If the problem remains unresolved they go to the next level which would be a midwife.  In many areas where there are no doctors and in many other societies the midwife is still very useful.  Here in the USA we forgot about her.  Granted, many of them may have been practicing pseudo medicine but perhaps we could give them a test or something and as long as they received a B or above then they get to be a midwife in our program.

If the midwife still cannot solve the problem then we will send our member to a real certified doctor.  AND perhaps we could incorporate this into our point scale.  By using our low payed college students who surf the web for cures no points are deducted.  The midwife would be low point usage and the doctor high point usage.

We could also steal a model from the electrical companies in which some users actually provide power onto the grid which pays them money!  In our plan, those which serve as midwives would be given extra bonus points and perhaps even make money off the plan if they never ever get sick but have healed others!  Just think, you could study to be a midwife, get licensed and still keep your day job!

A great advantage of this plan is that you are not “job locked” in that you’ll still get healthcare so long as you pay into the program.  Perhaps we could also take into account that you have no job and lesson the premiums for a certain amount of months.

This may sound quite silly but why should that be?  Currently, we work and our employer negotiates with an insurance company who negotiates with hospitals, doctors and drug companies.  The insurance companies have models which determine the risk of the people in the plan and make billions!  At the moment, the government is taking over healthcare and will do roughly the same thing but I really wouldn’t count on the government to make any profits.  Our plan would also determine risk but is more humane as outlined below.  If we get big enough we could also leverage our size and negotiate the crap out of the hospitals and drug companies.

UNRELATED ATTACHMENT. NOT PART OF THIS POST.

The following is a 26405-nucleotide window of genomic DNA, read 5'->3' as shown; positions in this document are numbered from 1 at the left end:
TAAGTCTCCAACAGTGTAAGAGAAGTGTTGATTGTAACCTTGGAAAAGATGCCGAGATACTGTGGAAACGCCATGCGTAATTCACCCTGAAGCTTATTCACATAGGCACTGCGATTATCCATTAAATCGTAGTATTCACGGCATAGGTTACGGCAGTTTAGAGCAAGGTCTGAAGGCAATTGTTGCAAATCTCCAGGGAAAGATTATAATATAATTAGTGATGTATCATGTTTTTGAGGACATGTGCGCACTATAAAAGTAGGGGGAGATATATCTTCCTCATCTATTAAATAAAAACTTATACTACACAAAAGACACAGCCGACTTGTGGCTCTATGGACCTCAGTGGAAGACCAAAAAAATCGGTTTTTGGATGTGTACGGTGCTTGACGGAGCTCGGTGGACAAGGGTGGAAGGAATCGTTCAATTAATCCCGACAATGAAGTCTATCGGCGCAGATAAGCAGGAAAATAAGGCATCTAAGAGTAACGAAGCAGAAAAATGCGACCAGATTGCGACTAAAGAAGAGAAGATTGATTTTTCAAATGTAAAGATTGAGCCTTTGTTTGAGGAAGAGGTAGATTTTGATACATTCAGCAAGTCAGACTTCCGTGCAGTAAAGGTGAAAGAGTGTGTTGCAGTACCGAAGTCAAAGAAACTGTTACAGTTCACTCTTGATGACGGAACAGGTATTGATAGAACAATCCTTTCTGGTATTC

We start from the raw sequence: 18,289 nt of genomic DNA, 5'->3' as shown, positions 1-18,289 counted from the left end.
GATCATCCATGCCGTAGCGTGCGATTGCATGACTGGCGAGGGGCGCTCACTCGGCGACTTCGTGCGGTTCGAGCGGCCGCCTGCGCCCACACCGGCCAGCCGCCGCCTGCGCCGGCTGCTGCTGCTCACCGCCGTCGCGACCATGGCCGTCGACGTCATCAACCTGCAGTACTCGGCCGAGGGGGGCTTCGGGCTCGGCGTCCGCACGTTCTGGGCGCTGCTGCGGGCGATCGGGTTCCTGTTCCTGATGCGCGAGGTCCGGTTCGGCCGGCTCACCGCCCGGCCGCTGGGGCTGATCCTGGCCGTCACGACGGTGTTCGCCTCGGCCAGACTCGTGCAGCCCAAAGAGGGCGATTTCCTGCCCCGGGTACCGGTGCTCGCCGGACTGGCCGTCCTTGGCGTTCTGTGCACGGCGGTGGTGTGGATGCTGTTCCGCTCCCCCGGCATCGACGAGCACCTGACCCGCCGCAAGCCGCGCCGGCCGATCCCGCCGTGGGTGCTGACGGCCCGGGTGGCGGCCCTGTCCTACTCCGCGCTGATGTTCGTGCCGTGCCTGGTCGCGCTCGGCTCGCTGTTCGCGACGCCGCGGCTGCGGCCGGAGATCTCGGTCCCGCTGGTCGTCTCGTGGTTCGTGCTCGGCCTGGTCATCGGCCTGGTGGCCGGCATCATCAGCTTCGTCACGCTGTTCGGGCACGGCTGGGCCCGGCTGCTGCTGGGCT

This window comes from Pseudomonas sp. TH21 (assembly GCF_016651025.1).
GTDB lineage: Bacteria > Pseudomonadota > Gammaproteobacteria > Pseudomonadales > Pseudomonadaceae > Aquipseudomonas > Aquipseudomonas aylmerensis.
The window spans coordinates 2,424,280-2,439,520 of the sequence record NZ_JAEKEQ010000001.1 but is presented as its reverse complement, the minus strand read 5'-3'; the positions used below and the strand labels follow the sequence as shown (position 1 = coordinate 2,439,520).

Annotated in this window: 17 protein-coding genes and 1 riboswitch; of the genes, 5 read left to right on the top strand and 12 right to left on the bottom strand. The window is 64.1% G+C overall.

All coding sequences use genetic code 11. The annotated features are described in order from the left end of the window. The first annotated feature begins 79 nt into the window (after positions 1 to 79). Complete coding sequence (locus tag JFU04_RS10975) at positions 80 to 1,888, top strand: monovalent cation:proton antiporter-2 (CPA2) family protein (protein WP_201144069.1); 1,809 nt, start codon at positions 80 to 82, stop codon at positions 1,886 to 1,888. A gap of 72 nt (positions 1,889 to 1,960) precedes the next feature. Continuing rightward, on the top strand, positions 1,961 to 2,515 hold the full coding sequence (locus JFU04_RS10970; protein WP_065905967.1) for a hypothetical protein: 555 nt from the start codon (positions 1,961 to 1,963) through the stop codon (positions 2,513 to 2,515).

Perhaps we could also work out a marketing scheme with the drug companies to lessen the financial impact.  Those members that need drugs but are not very smart could walk around with T-shirts promoting the drugs the company sells which would equal a discount on the cost of the drugs for the marketing services provided.  Smarter members could advertise the drugs on the internet and get a pay per click discount off their meds.

The benefit of our plan is that it will be non-profit since healthcare is very important and it is the noble (shall I say chivalrous) thing to do.  If we make billions we just reinvest it into the plan, find out which of our members is best at investing and let him/her make more from the stockmarket.  Then, we could take even better care of our members.

Every member would receive a monthly statement regarding the financial health of our plan.  By understanding where we are at financially one might consider how necessary a treatment might be.  Again, points could be put into this and if someone wanted to get liposuction when we were hurting financially they could technically do so but would get major negative points and a higher premium.  Or conversely, if one really needed a liver transplant when the plan was super healthy and they are not rich then it might not cost any points or money at all!  What I’m trying to get at here is that everyone is responsible for the plan and we’ll use our points and premiums to even things out.

So again, I have absolutely no expertise in the matter but instead of regurgitating the nonsense I hear in the news I just decided to create my own plan.  I’m still working on my plan for world peace so please stay tuned….

By Mateo de Colón

Global Citizen! こんにちは!僕の名前はマットです. Es decir soy Mateo. Aussi, je m'appelle Mathieu. Likes: Languages, Cultures, Computers, History, being Alive! \(^.^)/